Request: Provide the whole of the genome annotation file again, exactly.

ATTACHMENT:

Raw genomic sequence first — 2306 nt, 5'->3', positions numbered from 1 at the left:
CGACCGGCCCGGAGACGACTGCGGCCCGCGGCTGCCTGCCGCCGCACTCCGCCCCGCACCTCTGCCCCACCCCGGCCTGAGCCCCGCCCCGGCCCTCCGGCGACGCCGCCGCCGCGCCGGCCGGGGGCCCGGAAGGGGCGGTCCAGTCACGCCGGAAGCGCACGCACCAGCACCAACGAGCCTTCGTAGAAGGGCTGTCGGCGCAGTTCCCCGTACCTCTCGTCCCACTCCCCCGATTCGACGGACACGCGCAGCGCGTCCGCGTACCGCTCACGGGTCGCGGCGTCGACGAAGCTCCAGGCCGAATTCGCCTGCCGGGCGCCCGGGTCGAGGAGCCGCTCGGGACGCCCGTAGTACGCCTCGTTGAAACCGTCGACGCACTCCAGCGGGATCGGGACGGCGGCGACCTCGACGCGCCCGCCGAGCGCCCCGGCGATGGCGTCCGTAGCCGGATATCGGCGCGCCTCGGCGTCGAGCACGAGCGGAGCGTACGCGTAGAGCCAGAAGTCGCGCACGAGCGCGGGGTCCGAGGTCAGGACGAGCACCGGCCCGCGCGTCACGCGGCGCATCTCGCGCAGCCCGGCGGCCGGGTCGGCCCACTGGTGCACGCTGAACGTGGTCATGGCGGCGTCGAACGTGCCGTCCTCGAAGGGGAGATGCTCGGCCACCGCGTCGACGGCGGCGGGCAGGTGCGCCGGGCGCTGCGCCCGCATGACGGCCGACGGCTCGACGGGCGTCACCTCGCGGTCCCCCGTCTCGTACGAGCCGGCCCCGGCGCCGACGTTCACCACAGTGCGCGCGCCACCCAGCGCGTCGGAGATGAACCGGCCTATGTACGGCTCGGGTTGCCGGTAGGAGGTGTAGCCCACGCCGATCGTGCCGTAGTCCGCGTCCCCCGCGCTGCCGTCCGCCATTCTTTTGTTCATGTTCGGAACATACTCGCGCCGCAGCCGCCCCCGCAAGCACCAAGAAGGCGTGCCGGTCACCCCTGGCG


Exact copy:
Raw genomic sequence first — 2306 nt, 5'->3', positions numbered from 1 at the left:
CGACCGGCCCGGAGACGACTGCGGCCCGCGGCTGCCTGCCGCCGCACTCCGCCCCGCACCTCTGCCCCACCCCGGCCTGAGCCCCGCCCCGGCCCTCCGGCGACGCCGCCGCCGCGCCGGCCGGGGGCCCGGAAGGGGCGGTCCAGTCACGCCGGAAGCGCACGCACCAGCACCAACGAGCCTTCGTAGAAGGGCTGTCGGCGCAGTTCCCCGTACCTCTCGTCCCACTCCCCCGATTCGACGGACACGCGCAGCGCGTCCGCGTACCGCTCACGGGTCGCGGCGTCGACGAAGCTCCAGGCCGAATTCGCCTGCCGGGCGCCCGGGTCGAGGAGCCGCTCGGGACGCCCGTAGTACGCCTCGTTGAAACCGTCGACGCACTCCAGCGGGATCGGGACGGCGGCGACCTCGACGCGCCCGCCGAGCGCCCCGGCGATGGCGTCCGTAGCCGGATATCGGCGCGCCTCGGCGTCGAGCACGAGCGGAGCGTACGCGTAGAGCCAGAAGTCGCGCACGAGCGCGGGGTCCGAGGTCAGGACGAGCACCGGCCCGCGCGTCACGCGGCGCATCTCGCGCAGCCCGGCGGCCGGGTCGGCCCACTGGTGCACGCTGAACGTGGTCATGGCGGCGTCGAACGTGCCGTCCTCGAAGGGGAGATGCTCGGCCACCGCGTCGACGGCGGCGGGCAGGTGCGCCGGGCGCTGCGCCCGCATGACGGCCGACGGCTCGACGGGCGTCACCTCGCGGTCCCCCGTCTCGTACGAGCCGGCCCCGGCGCCGACGTTCACCACAGTGCGCGCGCCACCCAGCGCGTCGGAGATGAACCGGCCTATGTACGGCTCGGGTTGCCGGTAGGAGGTGTAGCCCACGCCGATCGTGCCGTAGTCCGCGTCCCCCGCGCTGCCGTCCGCCATTCTTTTGTTCATGTTCGGAACATACTCGCGCCGCAGCCGCCCCCGCAAGCACCAAGAAGGCGTGCCGGTCACCCCTGGCG